How Can You Win, When You Lose?
Fifteen years ago I remember having brunch at Lucky Strike in Soho with my friend Cher Meli. She had been teaching yoga for many years and I was brand new to the practice. Cher offered some profound advice, “Always try to have faith and patience“. I have thought about her words hundreds of times since then, and each time these words have revealed something deeper and renewed my own faith and patience.
I played basketball in high school and my Dad, a 6’7” college basketball star, would coach me and often quote the famous Coach John Wooden. Between 8th Grade and my Senior year, Dad and I would wake up early 4 mornings a week so we would be at the front door of the YMCA right at the 5:25am opening, hours before school and hours before we had to compete for court time. For some reason John Wooden popped into my mind this morning and I googled him.
How funny is this pic?
John Wooden coached at UCLA and won 10 Championships in 12 years, he is in the Basketball Hall of Fame as both a coach and player, and he is an all around inspirational person. I found a TED Talk he gave and listened.
(Click the image above to listen to the TED talk)
Listening to his talk today was satisfying and awesome! In simple language, Coach was speaking about concepts from great yogic texts like the Yoga Sutras and the Bhagavad Gita. His talk was full of realizations and good ideas.
Good ideas are how we open our minds and transform our existence. Good ideas apply across every platform in life, and they are eternal truths. Around the 9 minute mark Coach pulls out his “Pyramid of Success” and tells the audience that at the very top of the pyramid are the two most important things, “faith and patience”. What?!!?
Cher and John Wooden literally said the exact same two words and even in the same order! I love when two totally diverse sources filter out the noise and drill down to the same conclusions. It points to something we can lean into and explore. Faith and patience, a wonderful combination, like chocolate and almonds, or tomatoes and bread.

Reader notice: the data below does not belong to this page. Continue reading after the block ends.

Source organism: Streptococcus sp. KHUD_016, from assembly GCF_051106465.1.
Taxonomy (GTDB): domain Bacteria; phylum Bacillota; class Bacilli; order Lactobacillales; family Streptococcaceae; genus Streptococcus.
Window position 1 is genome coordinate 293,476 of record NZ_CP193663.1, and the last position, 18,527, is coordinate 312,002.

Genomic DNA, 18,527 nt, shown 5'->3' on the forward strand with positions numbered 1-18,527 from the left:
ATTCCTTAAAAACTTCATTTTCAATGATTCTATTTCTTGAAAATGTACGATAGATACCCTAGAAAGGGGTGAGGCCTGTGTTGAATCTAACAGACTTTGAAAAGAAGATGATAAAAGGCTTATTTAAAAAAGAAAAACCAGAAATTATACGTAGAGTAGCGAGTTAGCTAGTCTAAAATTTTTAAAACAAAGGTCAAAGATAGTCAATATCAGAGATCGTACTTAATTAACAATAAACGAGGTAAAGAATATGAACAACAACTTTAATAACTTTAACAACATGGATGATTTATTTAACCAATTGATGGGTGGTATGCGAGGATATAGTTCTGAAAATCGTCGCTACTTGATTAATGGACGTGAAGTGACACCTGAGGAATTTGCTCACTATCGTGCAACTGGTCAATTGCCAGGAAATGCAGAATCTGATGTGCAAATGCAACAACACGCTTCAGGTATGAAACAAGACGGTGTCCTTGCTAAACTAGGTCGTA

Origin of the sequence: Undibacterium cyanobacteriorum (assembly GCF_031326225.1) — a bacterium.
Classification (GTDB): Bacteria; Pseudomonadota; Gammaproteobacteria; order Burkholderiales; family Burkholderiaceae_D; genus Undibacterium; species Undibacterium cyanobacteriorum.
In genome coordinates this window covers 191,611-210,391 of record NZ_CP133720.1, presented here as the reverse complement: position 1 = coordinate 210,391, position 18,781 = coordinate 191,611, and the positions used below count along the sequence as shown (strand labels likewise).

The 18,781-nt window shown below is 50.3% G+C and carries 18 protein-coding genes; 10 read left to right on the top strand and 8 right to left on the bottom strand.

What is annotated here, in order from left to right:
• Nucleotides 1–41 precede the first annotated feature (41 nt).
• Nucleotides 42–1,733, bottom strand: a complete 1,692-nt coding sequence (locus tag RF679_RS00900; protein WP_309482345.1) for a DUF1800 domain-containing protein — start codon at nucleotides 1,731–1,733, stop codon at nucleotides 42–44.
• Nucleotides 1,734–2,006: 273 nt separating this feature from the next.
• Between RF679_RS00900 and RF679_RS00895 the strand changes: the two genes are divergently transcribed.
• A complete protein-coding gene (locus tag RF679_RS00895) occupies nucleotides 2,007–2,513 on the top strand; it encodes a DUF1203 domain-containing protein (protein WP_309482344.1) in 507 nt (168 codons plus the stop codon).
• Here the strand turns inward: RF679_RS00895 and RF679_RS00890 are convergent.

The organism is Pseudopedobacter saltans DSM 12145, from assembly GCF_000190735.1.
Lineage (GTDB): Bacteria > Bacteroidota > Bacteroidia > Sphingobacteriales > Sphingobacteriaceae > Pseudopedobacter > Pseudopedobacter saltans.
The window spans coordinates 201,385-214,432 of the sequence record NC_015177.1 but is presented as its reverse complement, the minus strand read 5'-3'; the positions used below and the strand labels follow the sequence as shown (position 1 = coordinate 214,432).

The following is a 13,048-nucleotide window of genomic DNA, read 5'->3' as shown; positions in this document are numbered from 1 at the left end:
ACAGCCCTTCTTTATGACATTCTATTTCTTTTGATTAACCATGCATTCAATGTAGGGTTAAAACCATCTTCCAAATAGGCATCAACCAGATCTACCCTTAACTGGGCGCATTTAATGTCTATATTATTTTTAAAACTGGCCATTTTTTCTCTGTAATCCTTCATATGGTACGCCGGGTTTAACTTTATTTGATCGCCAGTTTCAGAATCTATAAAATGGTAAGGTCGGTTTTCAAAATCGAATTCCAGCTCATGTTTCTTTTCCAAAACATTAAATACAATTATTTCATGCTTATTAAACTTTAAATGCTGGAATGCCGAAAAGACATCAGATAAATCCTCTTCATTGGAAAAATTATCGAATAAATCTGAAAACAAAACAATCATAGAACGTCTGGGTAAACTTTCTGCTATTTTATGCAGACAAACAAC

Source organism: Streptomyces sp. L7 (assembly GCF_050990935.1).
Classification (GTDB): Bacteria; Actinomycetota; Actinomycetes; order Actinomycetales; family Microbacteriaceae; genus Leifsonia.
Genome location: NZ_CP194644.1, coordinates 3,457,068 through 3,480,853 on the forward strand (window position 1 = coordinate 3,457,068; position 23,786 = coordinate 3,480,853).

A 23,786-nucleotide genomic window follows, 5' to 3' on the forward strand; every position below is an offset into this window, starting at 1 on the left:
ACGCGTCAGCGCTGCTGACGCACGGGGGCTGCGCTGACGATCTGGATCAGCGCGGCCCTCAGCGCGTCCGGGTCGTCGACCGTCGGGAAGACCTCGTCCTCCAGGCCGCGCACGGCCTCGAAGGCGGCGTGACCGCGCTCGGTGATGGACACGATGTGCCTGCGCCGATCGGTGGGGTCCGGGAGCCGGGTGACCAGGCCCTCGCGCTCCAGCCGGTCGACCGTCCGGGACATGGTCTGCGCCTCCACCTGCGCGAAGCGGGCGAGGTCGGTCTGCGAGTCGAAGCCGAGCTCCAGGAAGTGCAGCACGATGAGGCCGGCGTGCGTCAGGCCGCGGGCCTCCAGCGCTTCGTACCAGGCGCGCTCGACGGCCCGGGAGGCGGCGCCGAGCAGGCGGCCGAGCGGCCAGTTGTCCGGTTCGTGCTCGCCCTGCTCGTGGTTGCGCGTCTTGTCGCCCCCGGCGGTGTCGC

A few years ago I had my own realization about what is needed to sustain and inspire a continued practice. I discovered the secret sauce that makes the path forward a little more easeful: Humility and sincerity, with a large side of gratitude.
Humility these days might seem uncool, but I have found it is actually freeing and helps me appreciate all that comes, good and bad. It helps me appreciate other people, especially those who I used to feel envy for. It helps me feel more in control of how I respond to things that would before illicit a fast and not so nice response. On good days, I might even “respond more skillfully”, as my teacher Carrie reminds us is one outcome of a dedicated practice.
Sincerity makes me feel like my life has true meaning and helps connect my actions to the true feelings in my heart. Authentic actions feel better. Happiness does not just come because of good circumstances, but from an understanding of the true nature of our soul, and a sincere desire to “wake up” to that true nature.
Gratitude helps us cultivate an inner joy that is 100 times greater than anything you put out. Dhanurdhara Swami explained to me that when you feel love for something, it puts you in a position to feel love from something. We all want to feel the love coming!
All of these things lead to the title of Coach’s talk, “You can win when you lose, you can lose even when you win.” Think about it!
PS. This was my birthday party at 14, I really loved basketball! Today that cake would be vegan : )